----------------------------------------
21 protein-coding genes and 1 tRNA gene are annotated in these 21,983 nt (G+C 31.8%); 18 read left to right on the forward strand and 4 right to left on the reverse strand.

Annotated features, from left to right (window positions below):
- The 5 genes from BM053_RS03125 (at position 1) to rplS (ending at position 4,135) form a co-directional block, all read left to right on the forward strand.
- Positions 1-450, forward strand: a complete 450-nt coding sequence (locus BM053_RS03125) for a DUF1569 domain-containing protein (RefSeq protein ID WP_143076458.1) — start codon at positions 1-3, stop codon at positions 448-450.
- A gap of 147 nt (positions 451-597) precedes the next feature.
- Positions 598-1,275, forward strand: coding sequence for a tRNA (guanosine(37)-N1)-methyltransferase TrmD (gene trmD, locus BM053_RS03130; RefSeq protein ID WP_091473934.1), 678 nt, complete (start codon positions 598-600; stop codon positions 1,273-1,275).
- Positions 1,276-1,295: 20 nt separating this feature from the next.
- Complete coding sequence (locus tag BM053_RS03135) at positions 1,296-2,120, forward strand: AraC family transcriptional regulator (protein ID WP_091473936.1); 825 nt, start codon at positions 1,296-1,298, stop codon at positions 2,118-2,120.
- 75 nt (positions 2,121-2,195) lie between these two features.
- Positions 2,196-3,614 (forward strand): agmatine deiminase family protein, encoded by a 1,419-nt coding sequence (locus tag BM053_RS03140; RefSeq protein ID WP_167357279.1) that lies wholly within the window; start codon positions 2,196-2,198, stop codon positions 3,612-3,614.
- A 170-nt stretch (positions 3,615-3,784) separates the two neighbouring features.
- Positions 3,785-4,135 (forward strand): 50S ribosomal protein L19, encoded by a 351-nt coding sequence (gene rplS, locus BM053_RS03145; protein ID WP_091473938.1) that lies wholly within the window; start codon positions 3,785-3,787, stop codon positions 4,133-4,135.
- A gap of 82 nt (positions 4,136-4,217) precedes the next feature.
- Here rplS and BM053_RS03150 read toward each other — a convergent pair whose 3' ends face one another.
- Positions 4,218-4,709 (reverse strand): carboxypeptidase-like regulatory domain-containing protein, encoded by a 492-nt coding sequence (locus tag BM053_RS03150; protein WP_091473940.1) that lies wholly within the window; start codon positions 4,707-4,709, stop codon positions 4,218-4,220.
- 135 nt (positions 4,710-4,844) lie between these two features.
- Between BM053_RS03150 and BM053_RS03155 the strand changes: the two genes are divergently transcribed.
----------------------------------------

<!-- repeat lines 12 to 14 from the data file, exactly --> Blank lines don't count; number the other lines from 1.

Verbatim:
- Positions 3,785-4,135 (forward strand): 50S ribosomal protein L19, encoded by a 351-nt coding sequence (gene rplS, locus BM053_RS03145; protein ID WP_091473938.1) that lies wholly within the window; start codon positions 3,785-3,787, stop codon positions 4,133-4,135.
- A gap of 82 nt (positions 4,136-4,217) precedes the next feature.
- Here rplS and BM053_RS03150 read toward each other — a convergent pair whose 3' ends face one another.